The aid agency Oxfam said that there was urgent need for supplies like food, shelter, drinking water, blankets, hygiene kits and solar lights to the marooned people. Bangladesh authorities said that water levels in major rivers were still rising, inundating new areas every day and more than a third of the country was submerged. In Bangladesh the deadliest floods the country had seen to date, the flooding by major rivers has surpassed the levels set in 1988. In Bangladesh, the Ministry of Disaster Management and Relief estimated that more than half a million people were affected by flooding. Abdul Hamid, a farmer in Rangpur district, said he had cultivated rice in 10 bighas of land, but it was completely ruined by floods. He said, adding that his house was also destroyed, that “I don’t know how to recover the loss”. There are tens of thousands of Abdul Hamid across the country.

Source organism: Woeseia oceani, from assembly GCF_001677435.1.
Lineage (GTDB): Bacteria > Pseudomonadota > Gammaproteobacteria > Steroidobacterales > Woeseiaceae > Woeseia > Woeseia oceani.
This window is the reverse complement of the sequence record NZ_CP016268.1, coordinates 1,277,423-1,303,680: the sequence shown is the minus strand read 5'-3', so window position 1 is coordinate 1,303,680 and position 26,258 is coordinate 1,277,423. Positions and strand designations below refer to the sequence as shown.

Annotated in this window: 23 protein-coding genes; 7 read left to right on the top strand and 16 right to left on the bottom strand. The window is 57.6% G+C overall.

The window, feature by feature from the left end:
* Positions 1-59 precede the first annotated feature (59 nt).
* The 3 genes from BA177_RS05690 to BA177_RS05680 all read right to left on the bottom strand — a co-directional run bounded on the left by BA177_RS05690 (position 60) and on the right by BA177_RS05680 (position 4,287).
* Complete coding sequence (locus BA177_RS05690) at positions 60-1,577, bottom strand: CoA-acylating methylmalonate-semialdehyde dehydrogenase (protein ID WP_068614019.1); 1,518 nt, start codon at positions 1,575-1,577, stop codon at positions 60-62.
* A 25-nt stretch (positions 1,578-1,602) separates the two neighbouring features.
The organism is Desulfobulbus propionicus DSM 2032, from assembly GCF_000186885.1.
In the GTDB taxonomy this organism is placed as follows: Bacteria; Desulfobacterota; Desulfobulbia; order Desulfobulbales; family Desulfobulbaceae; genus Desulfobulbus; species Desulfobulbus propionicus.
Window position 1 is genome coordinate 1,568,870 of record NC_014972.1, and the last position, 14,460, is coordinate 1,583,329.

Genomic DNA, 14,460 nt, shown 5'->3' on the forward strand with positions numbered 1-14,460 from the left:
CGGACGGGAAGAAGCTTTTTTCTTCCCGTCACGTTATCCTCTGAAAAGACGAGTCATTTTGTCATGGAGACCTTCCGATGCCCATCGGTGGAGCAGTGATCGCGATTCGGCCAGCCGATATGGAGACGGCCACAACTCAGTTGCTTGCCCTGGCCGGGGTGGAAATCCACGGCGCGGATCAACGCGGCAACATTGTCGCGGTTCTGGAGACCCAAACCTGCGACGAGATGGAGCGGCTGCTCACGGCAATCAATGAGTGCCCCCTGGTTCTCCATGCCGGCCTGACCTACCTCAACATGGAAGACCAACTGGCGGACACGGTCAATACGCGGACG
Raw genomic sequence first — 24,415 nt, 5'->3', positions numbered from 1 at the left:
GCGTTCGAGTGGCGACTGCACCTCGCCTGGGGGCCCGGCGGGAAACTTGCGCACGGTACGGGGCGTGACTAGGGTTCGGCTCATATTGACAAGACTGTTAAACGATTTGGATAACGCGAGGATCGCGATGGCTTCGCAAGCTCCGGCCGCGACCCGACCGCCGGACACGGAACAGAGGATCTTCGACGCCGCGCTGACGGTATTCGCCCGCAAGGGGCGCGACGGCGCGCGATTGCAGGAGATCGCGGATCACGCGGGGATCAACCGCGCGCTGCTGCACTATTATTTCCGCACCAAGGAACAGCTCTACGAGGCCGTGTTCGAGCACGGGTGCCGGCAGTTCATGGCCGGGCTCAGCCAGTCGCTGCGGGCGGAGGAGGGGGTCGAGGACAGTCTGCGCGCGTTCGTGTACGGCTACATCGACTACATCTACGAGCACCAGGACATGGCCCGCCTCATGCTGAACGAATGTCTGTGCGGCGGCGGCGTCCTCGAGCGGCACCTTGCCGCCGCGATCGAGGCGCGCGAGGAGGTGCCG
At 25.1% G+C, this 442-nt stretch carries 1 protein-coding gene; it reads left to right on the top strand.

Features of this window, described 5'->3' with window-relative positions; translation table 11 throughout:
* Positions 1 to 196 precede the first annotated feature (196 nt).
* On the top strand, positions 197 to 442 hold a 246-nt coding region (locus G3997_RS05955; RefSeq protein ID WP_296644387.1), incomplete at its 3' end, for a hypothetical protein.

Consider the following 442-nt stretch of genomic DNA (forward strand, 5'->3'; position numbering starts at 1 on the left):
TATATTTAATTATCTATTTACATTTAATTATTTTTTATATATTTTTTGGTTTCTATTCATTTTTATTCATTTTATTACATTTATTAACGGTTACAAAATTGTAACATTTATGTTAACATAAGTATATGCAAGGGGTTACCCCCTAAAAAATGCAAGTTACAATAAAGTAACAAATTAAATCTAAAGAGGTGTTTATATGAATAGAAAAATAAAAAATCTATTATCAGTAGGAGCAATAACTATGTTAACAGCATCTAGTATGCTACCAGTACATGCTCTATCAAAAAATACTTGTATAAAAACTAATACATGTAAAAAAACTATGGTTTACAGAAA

In India, in four states across the north of the country, over 11 million people have been affected by floods. The meteorological department of India is forecasting more heavy rain for the region in the coming days. With many rivers still flowing well above the extreme danger level despite improvement in the overall situation in the region, Rajib Banerjee, West Bengal’s minister for irrigation and waterways, told on August 19, 2017, that the flood situation in parts of northern West Bengal in India remained grim until August 18, 2017. He said that “The situation in Malda still looks grim and remains as a matter of concern as the water of the River Mahananda continues to rise”. As embankments of rivers in many areas have been breached, forcing hundreds of families to flee their houses, the situation in villages in the Indian state of Assam is very serious.

The poor people – mostly farmers – were the chief victims. Many of them took refuge on roadsides and embankments. In northern Uttar Pradesh in India, where the authorities sought military help, thousands of people were also badly affected and many of them still remained marooned. The worst-hit district in India, Bihar, also estimated over 253 dead and half a million displaced in the past couple of weeks. A senior journalist and director of news and current affairs of Nepal’s ABC News TV, Dr. Suresh Achaya, told that some 14 districts out of 75, mostly located along the border with India, were badly affected. Acharya said that “In Nepal, government recorded 134 dead and 30 missing in flood-affected areas”.